To elucidate the underlying mechanism of the roles of PSPC1/PTK6 reciprocal modulation in tumorigenesis, we selected hepatocyte growth factor (HGF)/c-Met-treated Huh7 cells as a model to modulate the PSPC1/PTK6 axis27,28 and to examine its effect on the Wnt/β-catenin pathway downstream of PTK625,29. As expected, HGF increased cell mobility and induced EMT by switching expression from E-cadherin to N-cadherin (Fig. 3a and Supplementary Fig. 4a, b). More importantly, HGF stimulation increased the nuclear levels of PSPC1 and β-catenin but reduced those of total and active PTK6 (p-PTK6), which was accompanied by decreased β-catenin and increased p-PTK6 in cytoplasm and on plasma membrane (Fig. 3a). Consistent with the increased levels of nuclear β-catenin and cytoplasmic/membrane p-PTK6, HGF stimulation increased the PSPC1/β-catenin interaction but reduced the PSPC1/PTK6 interaction (Fig. 3b).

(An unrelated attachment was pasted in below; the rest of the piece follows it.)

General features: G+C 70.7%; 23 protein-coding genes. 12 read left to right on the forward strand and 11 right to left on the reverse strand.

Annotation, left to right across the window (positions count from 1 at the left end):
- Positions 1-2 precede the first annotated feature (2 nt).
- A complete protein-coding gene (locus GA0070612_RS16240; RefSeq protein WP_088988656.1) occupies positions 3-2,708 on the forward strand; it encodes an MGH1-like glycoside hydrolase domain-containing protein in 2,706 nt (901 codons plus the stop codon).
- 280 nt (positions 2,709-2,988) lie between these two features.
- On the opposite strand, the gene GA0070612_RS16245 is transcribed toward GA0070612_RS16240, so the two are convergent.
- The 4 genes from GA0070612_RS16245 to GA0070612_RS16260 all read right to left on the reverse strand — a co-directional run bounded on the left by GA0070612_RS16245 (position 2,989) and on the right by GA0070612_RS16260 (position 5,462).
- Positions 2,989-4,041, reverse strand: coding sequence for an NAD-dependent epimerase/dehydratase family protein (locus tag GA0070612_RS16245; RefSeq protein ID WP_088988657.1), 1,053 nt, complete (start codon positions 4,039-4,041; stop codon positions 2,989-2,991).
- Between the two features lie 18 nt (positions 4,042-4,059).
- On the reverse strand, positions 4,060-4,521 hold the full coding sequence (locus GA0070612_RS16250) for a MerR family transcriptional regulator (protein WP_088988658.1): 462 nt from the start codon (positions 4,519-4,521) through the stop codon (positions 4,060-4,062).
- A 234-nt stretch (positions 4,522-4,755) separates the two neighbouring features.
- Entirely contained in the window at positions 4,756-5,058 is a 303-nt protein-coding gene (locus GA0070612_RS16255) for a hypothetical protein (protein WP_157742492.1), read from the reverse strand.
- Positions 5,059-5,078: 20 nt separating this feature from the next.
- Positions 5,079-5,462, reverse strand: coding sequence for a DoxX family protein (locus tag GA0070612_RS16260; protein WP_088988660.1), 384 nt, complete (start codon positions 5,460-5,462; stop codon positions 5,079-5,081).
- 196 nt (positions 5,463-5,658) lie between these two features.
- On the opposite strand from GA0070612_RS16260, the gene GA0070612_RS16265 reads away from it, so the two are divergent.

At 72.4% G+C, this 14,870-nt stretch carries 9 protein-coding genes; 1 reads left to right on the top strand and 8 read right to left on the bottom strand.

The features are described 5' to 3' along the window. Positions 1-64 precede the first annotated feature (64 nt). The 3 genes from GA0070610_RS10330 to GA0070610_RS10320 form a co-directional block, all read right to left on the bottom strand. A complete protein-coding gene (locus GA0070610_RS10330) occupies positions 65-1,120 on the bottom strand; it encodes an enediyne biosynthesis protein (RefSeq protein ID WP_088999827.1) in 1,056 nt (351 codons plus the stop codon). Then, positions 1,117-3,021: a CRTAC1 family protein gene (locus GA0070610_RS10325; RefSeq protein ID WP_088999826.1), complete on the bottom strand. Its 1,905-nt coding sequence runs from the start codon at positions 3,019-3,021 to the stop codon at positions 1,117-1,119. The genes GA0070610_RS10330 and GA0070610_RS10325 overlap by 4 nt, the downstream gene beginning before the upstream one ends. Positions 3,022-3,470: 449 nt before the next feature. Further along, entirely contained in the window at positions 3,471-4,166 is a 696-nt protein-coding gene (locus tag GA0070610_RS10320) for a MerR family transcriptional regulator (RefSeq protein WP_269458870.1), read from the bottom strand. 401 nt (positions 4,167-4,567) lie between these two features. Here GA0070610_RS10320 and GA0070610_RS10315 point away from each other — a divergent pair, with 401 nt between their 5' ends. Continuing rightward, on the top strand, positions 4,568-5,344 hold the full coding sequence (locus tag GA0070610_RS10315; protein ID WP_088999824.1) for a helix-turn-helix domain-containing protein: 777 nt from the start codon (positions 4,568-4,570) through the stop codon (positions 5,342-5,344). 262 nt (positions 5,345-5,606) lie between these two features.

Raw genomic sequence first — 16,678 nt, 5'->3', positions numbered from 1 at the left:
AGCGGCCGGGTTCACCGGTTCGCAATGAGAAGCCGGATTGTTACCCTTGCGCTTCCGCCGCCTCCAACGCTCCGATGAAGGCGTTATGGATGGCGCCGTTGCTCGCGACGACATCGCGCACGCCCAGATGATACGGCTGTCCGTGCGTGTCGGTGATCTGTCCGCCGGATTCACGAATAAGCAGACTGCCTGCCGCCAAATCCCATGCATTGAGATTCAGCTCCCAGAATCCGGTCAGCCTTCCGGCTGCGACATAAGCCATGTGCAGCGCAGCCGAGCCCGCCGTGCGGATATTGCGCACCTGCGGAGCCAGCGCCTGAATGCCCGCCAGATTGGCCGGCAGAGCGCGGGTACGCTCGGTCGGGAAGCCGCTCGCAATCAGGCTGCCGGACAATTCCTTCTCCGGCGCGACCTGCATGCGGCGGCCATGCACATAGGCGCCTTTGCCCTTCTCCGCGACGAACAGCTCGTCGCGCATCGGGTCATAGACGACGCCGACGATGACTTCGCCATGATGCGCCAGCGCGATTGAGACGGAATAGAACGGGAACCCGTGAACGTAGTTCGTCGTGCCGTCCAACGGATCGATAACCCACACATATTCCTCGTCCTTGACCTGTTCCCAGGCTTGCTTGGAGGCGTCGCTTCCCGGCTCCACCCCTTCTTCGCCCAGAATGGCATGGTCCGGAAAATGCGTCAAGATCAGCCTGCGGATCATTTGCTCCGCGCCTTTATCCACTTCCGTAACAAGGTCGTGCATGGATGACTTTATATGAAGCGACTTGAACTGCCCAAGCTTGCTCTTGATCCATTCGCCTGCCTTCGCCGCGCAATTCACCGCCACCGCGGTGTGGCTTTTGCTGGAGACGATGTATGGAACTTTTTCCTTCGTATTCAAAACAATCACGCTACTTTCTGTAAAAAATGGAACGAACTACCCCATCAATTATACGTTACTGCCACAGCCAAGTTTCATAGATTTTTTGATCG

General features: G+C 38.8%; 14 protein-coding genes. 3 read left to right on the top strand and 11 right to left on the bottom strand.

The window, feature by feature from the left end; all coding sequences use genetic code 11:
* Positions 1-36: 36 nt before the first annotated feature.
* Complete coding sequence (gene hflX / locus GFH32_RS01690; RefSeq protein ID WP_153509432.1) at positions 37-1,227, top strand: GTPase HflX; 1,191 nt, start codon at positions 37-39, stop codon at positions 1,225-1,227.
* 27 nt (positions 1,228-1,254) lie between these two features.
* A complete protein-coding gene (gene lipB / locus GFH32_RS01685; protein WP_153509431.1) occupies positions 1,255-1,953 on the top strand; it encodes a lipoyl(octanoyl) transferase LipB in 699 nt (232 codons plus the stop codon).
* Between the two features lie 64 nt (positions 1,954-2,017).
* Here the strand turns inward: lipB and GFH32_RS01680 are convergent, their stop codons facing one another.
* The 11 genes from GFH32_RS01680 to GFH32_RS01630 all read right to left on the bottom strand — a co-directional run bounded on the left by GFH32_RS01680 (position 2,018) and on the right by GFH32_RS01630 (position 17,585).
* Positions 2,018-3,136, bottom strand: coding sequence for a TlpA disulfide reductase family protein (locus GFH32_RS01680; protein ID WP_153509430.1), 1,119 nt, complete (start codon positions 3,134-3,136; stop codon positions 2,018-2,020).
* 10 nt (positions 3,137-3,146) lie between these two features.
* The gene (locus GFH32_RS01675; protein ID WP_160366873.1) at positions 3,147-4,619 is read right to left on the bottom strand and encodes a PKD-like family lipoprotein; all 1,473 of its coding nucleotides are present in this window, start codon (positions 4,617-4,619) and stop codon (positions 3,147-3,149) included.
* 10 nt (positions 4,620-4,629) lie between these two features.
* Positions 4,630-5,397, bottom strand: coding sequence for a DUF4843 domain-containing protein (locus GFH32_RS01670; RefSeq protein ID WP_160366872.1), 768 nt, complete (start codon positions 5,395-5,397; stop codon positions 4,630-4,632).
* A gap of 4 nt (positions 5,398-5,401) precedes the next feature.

To investigate the detailed mechanisms of HGF-activated oncogenic p-PTK6, we performed RNA sequencing (RNA-Seq, GSE114856) analysis of untreated and HGF-treated Huh-7 cells and validated the expression of several altered genes by quantitative RT-qPCR (Supplementary Fig. 4c and Supplementary Table 2). Gene sets enrichment analysis (GSEA) of altered genes revealed the enrichment of not only oncogenic profiles such as EMT, metastasis and stemness but also activated c-Met signaling pathway (Supplementary Fig. 4d). IP/Western blotting analysis demonstrated the interaction of c-Met with PTK6 with or without the treatment of c-Met inhibitor XL-184. XL-184, however, blocked the HGF-induced PTK6 Y342 phosphorylation, suggesting a role of c-Met kinase activity in promoting the phosphorylation of PTK6 at Y342 to increase its oncogenic functions (Supplementary Fig. 4e, f).